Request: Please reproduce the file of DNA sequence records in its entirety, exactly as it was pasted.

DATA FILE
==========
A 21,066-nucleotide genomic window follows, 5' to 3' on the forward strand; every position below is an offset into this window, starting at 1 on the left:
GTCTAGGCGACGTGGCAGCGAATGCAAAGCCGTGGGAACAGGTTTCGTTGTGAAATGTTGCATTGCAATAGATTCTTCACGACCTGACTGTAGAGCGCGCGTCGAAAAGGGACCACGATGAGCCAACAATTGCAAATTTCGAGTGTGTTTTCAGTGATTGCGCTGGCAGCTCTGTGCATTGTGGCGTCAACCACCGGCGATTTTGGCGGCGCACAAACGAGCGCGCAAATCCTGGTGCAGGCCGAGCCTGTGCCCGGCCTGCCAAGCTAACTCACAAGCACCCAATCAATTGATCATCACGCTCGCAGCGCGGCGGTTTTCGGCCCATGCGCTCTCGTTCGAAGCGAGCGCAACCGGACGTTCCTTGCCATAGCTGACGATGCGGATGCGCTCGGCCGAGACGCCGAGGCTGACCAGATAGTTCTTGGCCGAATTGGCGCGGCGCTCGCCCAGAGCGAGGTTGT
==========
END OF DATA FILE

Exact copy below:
A 21,066-nucleotide genomic window follows, 5' to 3' on the forward strand; every position below is an offset into this window, starting at 1 on the left:
GTCTAGGCGACGTGGCAGCGAATGCAAAGCCGTGGGAACAGGTTTCGTTGTGAAATGTTGCATTGCAATAGATTCTTCACGACCTGACTGTAGAGCGCGCGTCGAAAAGGGACCACGATGAGCCAACAATTGCAAATTTCGAGTGTGTTTTCAGTGATTGCGCTGGCAGCTCTGTGCATTGTGGCGTCAACCACCGGCGATTTTGGCGGCGCACAAACGAGCGCGCAAATCCTGGTGCAGGCCGAGCCTGTGCCCGGCCTGCCAAGCTAACTCACAAGCACCCAATCAATTGATCATCACGCTCGCAGCGCGGCGGTTTTCGGCCCATGCGCTCTCGTTCGAAGCGAGCGCAACCGGACGTTCCTTGCCATAGCTGACGATGCGGATGCGCTCGGCCGAGACGCCGAGGCTGACCAGATAGTTCTTGGCCGAATTGGCGCGGCGCTCGCCCAGAGCGAGGTTGT